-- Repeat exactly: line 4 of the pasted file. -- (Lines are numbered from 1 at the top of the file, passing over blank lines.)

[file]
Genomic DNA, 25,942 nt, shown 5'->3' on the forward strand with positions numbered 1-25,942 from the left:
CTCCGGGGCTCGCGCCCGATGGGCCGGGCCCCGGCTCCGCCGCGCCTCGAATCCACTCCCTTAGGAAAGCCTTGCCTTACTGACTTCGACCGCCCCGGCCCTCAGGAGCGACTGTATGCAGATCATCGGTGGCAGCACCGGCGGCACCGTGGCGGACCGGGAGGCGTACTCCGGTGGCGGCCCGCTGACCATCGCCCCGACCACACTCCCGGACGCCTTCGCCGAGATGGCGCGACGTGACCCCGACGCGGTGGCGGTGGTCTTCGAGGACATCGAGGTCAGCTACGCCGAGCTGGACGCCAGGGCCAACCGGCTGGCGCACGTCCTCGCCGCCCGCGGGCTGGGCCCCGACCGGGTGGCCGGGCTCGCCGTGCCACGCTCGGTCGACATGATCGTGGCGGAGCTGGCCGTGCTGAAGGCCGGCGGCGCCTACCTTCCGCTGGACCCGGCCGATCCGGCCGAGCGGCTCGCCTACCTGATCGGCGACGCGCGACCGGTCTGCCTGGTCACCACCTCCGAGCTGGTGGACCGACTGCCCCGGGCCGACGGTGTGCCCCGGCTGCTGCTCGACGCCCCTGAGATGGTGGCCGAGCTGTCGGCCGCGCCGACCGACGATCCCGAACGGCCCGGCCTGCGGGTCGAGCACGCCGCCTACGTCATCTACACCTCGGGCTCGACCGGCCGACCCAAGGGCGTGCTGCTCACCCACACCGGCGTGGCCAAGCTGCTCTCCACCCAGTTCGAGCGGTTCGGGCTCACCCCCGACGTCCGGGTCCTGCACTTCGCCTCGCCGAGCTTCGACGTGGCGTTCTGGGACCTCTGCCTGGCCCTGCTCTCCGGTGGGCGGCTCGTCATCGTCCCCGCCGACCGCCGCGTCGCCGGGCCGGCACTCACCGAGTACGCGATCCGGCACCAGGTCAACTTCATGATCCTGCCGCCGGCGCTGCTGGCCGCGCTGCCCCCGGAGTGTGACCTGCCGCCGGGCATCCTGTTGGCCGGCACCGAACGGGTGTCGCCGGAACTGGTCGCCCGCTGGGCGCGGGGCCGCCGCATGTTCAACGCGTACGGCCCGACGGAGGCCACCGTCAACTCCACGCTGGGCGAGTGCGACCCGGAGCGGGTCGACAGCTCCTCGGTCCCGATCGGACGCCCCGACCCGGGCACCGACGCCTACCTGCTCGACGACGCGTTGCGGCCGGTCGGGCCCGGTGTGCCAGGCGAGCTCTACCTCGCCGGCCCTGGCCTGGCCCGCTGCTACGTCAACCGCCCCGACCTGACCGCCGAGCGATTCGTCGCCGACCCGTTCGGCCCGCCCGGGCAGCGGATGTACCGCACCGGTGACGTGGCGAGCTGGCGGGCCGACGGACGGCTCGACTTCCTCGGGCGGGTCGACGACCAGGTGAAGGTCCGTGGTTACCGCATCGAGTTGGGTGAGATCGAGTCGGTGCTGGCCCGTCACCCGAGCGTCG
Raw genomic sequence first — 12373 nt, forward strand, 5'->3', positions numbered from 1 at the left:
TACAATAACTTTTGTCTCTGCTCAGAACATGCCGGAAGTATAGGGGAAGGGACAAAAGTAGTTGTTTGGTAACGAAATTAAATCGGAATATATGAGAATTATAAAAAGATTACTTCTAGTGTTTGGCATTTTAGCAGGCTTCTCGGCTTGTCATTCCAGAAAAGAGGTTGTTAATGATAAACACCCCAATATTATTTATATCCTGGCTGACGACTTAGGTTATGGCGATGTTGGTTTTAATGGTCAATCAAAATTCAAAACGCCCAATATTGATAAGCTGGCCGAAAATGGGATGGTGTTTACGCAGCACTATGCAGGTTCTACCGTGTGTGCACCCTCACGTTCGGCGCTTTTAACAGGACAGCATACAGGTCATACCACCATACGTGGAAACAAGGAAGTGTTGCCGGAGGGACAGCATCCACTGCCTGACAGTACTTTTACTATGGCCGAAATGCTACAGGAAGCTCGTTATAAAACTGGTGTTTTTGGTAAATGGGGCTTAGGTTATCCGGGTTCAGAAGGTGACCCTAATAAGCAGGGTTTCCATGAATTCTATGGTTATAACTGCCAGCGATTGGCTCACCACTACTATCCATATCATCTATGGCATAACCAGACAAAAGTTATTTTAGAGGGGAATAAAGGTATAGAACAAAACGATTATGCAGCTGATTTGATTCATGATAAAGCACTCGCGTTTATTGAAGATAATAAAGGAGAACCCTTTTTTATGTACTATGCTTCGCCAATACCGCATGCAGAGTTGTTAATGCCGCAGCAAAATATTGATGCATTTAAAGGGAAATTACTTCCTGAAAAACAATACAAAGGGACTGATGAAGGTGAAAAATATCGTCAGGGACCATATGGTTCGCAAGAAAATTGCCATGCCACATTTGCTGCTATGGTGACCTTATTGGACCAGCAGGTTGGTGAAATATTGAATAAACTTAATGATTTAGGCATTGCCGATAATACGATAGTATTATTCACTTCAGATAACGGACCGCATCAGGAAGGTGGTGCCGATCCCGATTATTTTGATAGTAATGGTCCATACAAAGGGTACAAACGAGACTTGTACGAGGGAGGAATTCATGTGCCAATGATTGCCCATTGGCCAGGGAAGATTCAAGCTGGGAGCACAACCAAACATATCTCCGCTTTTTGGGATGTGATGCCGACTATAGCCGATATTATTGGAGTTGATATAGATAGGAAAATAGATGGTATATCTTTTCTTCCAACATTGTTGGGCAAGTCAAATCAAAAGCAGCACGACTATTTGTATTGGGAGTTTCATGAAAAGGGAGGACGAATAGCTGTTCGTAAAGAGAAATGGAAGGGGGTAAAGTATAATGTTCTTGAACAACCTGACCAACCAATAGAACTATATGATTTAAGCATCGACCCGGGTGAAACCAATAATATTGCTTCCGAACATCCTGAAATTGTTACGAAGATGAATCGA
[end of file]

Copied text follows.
TACAATAACTTTTGTCTCTGCTCAGAACATGCCGGAAGTATAGGGGAAGGGACAAAAGTAGTTGTTTGGTAACGAAATTAAATCGGAATATATGAGAATTATAAAAAGATTACTTCTAGTGTTTGGCATTTTAGCAGGCTTCTCGGCTTGTCATTCCAGAAAAGAGGTTGTTAATGATAAACACCCCAATATTATTTATATCCTGGCTGACGACTTAGGTTATGGCGATGTTGGTTTTAATGGTCAATCAAAATTCAAAACGCCCAATATTGATAAGCTGGCCGAAAATGGGATGGTGTTTACGCAGCACTATGCAGGTTCTACCGTGTGTGCACCCTCACGTTCGGCGCTTTTAACAGGACAGCATACAGGTCATACCACCATACGTGGAAACAAGGAAGTGTTGCCGGAGGGACAGCATCCACTGCCTGACAGTACTTTTACTATGGCCGAAATGCTACAGGAAGCTCGTTATAAAACTGGTGTTTTTGGTAAATGGGGCTTAGGTTATCCGGGTTCAGAAGGTGACCCTAATAAGCAGGGTTTCCATGAATTCTATGGTTATAACTGCCAGCGATTGGCTCACCACTACTATCCATATCATCTATGGCATAACCAGACAAAAGTTATTTTAGAGGGGAATAAAGGTATAGAACAAAACGATTATGCAGCTGATTTGATTCATGATAAAGCACTCGCGTTTATTGAAGATAATAAAGGAGAACCCTTTTTTATGTACTATGCTTCGCCAATACCGCATGCAGAGTTGTTAATGCCGCAGCAAAATATTGATGCATTTAAAGGGAAATTACTTCCTGAAAAACAATACAAAGGGACTGATGAAGGTGAAAAATATCGTCAGGGACCATATGGTTCGCAAGAAAATTGCCATGCCACATTTGCTGCTATGGTGACCTTATTGGACCAGCAGGTTGGTGAAATATTGAATAAACTTAATGATTTAGGCATTGCCGATAATACGATAGTATTATTCACTTCAGATAACGGACCGCATCAGGAAGGTGGTGCCGATCCCGATTATTTTGATAGTAATGGTCCATACAAAGGGTACAAACGAGACTTGTACGAGGGAGGAATTCATGTGCCAATGATTGCCCATTGGCCAGGGAAGATTCAAGCTGGGAGCACAACCAAACATATCTCCGCTTTTTGGGATGTGATGCCGACTATAGCCGATATTATTGGAGTTGATATAGATAGGAAAATAGATGGTATATCTTTTCTTCCAACATTGTTGGGCAAGTCAAATCAAAAGCAGCACGACTATTTGTATTGGGAGTTTCATGAAAAGGGAGGACGAATAGCTGTTCGTAAAGAGAAATGGAAGGGGGTAAAGTATAATGTTCTTGAACAACCTGACCAACCAATAGAACTATATGATTTAAGCATCGACCCGGGTGAAACCAATAATATTGCTTCCGAACATCCTGAAATTGTTACGAAGATGAATCGA